As children return to school, police are urging parents and guardians to have the 'stranger danger' talk.
As children return to school, police are urging parents and guardians to have the 'stranger danger' talk.

It’s time to talk about stranger danger

FROM tomorrow (May 25), most NSW students will be heading back to the classroom to commence their education on a full-time basis.

With many travelling to and from school, NSW Police are urging parents and carers to remind children about the best ways to keep safe when they are not in the care of an adult.

Since July 2019, police have made 804 arrests of individuals for breaching their obligations under the child protection register, and 58 arrests for breaches of child protection prohibition orders.

Child Abuse and Sex Crimes Squad Commander, Detective Superintendent John Kerlatec, said while most cases of child abuse were at the hands of a person known to the child or online, it is time for parents to remind their children about the best ways to keep safe.

"With so many children returning to school, it is important we arm them with the knowledge of what they can do to stay safe when they are not in the care of an adult," he said.

"While we are encouraged by the increased focus on online safety, parents should know that those who choose to exploit and abuse children are not limited to the internet.

"Police will always be committed to protecting kids from harm, but do not underestimate the impact you can have as a parent or carer by educating your children on how to stay safe."

 

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Some tips to provide your kids include:

• Make sure your parents or the person responsible for you knows where you are at all times;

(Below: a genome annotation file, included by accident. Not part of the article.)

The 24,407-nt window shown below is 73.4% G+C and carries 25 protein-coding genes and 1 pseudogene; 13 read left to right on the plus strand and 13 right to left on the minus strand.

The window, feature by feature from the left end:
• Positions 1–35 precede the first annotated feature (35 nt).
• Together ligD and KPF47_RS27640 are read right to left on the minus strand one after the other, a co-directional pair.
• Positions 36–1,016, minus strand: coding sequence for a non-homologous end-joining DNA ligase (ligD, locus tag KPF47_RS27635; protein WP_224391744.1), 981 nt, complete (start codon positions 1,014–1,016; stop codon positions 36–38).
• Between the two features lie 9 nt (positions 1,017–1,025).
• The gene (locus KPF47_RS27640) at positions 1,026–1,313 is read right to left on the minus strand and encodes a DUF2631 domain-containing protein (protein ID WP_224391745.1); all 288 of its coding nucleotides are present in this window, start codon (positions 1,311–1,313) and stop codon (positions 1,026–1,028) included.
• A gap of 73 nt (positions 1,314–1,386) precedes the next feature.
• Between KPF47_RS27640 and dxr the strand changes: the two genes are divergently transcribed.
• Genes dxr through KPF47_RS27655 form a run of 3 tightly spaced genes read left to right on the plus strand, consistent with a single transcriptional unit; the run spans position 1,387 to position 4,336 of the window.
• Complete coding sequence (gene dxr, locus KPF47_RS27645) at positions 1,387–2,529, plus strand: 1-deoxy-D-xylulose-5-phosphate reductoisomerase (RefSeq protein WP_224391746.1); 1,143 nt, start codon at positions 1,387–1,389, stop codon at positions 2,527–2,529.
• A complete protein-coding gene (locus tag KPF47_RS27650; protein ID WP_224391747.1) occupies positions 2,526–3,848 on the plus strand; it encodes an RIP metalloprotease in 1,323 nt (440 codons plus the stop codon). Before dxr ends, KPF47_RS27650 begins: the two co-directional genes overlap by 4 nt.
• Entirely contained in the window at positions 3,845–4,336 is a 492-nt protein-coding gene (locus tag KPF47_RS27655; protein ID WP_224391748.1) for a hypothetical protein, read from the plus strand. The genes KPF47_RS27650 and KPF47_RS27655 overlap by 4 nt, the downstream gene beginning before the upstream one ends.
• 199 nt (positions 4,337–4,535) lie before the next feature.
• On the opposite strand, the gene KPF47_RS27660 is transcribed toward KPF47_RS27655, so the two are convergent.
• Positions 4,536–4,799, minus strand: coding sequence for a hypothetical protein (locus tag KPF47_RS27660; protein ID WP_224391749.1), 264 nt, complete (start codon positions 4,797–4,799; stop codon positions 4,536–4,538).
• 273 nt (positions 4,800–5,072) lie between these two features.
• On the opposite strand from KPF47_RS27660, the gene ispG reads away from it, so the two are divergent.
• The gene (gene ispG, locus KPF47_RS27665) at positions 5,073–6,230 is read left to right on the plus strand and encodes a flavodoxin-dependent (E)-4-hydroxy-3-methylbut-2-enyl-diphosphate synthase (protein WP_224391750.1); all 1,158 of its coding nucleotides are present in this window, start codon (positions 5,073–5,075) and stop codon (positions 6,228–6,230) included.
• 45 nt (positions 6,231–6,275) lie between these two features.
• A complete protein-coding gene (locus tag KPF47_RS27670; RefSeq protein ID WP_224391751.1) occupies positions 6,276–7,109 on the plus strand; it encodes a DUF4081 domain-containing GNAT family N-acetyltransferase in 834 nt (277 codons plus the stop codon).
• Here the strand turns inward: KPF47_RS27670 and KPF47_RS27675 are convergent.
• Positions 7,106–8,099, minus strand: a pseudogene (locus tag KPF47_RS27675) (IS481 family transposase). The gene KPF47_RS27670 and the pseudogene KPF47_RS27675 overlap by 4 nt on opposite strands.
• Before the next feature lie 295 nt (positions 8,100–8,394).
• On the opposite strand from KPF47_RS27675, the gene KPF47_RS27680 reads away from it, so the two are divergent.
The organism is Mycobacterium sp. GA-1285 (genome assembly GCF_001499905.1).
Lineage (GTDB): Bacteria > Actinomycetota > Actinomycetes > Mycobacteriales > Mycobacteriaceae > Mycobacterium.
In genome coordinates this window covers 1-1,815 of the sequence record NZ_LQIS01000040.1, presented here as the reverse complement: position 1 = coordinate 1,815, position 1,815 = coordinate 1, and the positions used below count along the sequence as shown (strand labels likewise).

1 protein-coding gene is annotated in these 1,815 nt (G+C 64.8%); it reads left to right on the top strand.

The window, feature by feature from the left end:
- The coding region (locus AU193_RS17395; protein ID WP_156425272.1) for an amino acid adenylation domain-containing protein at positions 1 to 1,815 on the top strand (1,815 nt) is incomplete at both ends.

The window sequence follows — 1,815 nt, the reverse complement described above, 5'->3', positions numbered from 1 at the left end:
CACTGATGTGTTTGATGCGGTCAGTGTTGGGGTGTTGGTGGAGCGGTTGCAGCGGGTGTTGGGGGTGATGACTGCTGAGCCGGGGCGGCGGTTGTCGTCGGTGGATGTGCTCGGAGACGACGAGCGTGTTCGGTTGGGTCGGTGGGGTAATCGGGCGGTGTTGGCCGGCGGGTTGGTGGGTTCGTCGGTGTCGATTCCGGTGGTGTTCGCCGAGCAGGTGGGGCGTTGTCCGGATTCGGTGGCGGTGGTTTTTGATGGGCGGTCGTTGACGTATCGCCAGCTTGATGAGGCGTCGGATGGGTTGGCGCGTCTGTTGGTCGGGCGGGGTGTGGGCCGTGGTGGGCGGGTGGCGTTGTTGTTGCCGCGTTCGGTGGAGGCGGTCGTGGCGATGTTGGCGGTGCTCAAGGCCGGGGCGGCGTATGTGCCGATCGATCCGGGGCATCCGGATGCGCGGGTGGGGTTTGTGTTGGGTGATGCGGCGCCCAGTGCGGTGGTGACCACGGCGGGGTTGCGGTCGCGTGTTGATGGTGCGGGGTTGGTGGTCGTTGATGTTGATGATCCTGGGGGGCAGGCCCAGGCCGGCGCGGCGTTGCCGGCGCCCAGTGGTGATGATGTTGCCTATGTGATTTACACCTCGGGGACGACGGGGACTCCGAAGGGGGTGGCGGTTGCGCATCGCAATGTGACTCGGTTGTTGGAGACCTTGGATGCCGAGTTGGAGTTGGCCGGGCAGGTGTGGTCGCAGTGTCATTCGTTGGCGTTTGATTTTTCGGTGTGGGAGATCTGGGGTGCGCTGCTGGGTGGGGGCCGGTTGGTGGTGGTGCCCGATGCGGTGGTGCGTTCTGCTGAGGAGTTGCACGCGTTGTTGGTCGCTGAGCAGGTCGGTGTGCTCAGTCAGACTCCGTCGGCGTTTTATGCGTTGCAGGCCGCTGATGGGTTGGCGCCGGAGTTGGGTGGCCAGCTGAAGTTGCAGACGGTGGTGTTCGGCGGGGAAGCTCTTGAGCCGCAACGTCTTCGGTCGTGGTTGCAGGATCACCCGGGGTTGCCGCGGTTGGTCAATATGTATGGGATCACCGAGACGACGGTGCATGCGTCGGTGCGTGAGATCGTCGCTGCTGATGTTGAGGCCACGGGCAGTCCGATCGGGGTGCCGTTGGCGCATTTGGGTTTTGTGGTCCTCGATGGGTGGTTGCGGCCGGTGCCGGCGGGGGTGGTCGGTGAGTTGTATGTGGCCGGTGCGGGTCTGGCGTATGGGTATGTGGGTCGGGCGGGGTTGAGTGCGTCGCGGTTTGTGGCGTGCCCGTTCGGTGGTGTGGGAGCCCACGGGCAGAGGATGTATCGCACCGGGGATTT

• Don't talk to people you don't know and never get into a car with someone you don't know.

• If a car stops on the side of the road and you don't know the person inside, do not stop;

• Walk near busier roads and streets, or use paths where there are lots of other people;

• Always walk straight home or to the place you are walking to;

• Know where safe places are -- a shop, service station, police station, library or school. If you are ever frightened, you should go to one of these places and ask them to call the police;

• Learn about safe adults you can look for and talk to if you need help -- police officers, teachers at school, adults you know and trust; and

• If you are scared, call Triple Zero (000).

Minister for Police and Emergency Services, David Elliott, said that parents can feel reassured that as the community returns to more normal day-to-day activities, the commitment to keep people safe, particularly children, remains as strong as ever.

"As the government eases COVID-19 restrictions, we want the community to feel empowered to return to a way of life where they feel safe and protected," said Mr Elliott.

"Police are often the frontline responders to child-protection matters and we are constantly using better techniques and technology to detect child abuse."

NSW Police also acknowledge that some young people will continue to be schooled at home and remind parents and carers to remain vigilant in ensuring their child's safety online.

For information and educational packages for parents and children, visit the ThinkUKnow website, a multi-agency program designed to educate and promote cyber safety at www.thinkuknow.org.au.

Additional information can be accessed via the eSafety website.

Anyone with concerns about suspected child abuse or exploitation should call Crime Stoppers on 1800 333 000 or use the Crime Stoppers online reporting page.

 

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